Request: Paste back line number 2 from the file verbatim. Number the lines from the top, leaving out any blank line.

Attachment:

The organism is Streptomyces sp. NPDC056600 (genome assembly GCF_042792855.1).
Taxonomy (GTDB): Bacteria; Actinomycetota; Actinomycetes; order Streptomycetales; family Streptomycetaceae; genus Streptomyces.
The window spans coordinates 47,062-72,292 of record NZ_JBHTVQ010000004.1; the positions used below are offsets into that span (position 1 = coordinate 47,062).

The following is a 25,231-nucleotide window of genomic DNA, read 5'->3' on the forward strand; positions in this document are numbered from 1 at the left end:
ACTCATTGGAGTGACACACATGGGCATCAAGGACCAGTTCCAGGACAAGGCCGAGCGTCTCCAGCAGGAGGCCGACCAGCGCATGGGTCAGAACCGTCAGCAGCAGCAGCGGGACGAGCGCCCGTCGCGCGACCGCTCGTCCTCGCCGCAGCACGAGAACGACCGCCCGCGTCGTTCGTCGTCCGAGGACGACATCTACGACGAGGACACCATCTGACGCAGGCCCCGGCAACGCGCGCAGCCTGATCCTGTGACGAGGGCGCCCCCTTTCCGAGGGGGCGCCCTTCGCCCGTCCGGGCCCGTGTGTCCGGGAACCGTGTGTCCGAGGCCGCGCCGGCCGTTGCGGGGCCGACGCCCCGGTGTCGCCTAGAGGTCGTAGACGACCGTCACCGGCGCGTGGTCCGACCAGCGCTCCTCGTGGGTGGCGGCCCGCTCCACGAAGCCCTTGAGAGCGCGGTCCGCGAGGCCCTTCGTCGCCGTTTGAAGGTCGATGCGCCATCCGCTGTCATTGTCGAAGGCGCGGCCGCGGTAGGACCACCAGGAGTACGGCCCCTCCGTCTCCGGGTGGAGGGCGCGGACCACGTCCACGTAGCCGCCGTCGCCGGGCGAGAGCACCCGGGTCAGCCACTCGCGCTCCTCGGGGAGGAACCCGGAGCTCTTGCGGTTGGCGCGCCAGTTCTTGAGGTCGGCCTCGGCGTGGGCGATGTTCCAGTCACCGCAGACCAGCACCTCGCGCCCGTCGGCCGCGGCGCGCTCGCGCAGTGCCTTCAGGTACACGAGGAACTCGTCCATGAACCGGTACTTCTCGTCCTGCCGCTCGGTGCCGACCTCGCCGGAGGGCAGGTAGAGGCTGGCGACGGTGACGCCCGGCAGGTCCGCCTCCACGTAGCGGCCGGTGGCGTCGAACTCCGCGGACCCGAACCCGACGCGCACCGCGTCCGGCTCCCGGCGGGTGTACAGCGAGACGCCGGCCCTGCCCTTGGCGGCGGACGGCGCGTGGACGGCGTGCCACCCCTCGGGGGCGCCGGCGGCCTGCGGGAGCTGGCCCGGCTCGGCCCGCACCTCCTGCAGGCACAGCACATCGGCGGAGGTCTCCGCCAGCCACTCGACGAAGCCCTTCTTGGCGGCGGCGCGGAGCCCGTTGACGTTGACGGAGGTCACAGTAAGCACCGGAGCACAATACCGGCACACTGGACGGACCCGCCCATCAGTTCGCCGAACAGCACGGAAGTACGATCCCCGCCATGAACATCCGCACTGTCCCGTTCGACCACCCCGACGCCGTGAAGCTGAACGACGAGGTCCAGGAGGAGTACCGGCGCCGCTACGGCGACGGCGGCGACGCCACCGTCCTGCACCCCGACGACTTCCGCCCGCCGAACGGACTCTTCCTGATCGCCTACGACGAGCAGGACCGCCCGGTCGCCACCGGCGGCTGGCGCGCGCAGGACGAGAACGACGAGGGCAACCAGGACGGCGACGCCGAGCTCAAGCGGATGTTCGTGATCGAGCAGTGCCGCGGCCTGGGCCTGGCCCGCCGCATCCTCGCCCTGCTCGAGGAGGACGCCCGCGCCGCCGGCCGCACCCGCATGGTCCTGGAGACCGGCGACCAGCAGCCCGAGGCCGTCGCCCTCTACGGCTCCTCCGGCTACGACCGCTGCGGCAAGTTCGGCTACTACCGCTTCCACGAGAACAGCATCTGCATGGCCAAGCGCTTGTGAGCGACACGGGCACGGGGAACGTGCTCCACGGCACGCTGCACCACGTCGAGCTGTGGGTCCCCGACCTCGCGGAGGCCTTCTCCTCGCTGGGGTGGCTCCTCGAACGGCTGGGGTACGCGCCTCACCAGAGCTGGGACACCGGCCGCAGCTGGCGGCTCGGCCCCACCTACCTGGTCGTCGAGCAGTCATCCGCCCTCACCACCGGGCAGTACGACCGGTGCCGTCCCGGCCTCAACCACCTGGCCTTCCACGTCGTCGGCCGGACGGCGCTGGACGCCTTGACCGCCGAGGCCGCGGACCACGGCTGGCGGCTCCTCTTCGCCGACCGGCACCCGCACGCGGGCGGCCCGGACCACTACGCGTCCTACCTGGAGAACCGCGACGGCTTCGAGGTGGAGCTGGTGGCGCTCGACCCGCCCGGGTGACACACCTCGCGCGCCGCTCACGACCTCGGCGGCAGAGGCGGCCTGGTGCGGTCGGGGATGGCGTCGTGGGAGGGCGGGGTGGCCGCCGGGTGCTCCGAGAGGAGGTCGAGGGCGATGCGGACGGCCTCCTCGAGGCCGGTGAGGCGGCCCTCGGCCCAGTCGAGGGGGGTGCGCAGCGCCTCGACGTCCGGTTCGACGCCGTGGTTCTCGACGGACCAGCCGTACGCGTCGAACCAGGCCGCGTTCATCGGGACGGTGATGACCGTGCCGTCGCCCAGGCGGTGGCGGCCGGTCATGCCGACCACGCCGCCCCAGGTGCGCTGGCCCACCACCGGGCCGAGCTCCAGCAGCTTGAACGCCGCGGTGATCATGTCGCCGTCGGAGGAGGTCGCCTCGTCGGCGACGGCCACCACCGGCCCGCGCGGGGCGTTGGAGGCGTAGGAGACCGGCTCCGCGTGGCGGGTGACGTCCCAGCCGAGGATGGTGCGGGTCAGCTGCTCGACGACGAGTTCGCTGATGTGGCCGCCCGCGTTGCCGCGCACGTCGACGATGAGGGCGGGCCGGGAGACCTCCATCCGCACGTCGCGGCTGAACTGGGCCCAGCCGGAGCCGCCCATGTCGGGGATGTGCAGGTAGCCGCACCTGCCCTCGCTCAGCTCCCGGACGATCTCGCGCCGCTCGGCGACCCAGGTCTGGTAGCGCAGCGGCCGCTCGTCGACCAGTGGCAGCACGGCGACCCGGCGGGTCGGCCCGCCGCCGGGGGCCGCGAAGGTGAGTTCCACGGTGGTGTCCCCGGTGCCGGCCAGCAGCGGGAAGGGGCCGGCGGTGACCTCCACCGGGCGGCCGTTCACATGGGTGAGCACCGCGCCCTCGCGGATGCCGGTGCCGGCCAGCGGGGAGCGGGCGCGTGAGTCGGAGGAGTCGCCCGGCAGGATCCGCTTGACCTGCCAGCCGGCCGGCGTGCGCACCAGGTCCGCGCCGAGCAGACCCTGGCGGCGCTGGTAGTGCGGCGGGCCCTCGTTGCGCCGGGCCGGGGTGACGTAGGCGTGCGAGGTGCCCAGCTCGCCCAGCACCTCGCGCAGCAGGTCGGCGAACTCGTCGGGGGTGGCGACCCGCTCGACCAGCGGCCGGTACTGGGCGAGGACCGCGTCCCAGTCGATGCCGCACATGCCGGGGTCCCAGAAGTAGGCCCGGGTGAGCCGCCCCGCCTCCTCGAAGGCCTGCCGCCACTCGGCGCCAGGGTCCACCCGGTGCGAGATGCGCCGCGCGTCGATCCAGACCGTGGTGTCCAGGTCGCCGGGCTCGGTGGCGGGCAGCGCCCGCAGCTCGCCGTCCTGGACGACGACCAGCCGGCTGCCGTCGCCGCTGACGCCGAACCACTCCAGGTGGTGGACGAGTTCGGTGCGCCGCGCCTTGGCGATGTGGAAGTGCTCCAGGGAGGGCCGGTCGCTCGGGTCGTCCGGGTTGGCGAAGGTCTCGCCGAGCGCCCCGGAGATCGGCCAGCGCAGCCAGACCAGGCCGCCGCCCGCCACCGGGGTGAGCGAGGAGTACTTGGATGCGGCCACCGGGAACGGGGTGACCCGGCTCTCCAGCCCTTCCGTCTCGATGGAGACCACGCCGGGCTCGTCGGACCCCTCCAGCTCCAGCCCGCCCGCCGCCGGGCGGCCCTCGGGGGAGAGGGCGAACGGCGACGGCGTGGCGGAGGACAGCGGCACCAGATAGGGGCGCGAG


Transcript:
Taxonomy (GTDB): Bacteria; Actinomycetota; Actinomycetes; order Streptomycetales; family Streptomycetaceae; genus Streptomyces.